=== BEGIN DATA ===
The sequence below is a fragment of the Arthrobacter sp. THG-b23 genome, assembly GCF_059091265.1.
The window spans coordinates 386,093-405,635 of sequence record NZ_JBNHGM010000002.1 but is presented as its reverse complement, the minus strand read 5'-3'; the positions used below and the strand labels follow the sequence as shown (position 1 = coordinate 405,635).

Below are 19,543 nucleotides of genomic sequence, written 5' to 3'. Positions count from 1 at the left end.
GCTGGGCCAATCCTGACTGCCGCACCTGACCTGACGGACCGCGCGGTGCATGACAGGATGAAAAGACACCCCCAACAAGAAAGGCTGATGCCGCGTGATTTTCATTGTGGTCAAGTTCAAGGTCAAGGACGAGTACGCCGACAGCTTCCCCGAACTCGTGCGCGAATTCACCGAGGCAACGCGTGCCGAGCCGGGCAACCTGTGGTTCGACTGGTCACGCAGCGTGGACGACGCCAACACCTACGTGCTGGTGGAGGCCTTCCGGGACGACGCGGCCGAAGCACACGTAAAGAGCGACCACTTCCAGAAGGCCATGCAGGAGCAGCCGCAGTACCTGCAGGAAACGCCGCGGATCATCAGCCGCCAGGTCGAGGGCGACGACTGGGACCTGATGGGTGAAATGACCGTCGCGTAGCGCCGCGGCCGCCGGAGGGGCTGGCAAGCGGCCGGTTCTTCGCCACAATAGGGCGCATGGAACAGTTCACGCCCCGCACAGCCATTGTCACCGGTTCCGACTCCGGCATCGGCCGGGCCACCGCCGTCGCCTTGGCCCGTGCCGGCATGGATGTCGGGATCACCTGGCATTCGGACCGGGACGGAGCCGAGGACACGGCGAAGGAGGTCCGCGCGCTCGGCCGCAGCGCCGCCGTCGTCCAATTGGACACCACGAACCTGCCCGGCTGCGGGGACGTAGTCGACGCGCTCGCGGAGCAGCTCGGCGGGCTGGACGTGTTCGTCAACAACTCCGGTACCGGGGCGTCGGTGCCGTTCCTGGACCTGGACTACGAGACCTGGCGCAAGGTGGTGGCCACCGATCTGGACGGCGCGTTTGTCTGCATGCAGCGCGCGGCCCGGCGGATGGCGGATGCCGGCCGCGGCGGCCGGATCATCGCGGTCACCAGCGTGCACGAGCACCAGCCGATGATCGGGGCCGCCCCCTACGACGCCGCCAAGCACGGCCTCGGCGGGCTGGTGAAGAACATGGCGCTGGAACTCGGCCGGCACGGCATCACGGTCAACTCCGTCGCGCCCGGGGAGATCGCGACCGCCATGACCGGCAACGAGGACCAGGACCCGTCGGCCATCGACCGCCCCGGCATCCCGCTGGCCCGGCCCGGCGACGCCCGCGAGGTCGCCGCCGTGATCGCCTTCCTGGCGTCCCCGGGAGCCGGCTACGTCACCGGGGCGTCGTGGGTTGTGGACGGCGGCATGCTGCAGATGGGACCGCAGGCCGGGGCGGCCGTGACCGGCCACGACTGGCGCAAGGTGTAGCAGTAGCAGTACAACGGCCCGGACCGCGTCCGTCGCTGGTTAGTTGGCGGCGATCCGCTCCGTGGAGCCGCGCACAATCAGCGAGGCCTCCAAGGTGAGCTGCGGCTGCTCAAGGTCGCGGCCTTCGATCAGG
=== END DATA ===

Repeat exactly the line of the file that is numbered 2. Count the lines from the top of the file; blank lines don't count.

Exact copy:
The window spans coordinates 386,093-405,635 of sequence record NZ_JBNHGM010000002.1 but is presented as its reverse complement, the minus strand read 5'-3'; the positions used below and the strand labels follow the sequence as shown (position 1 = coordinate 405,635).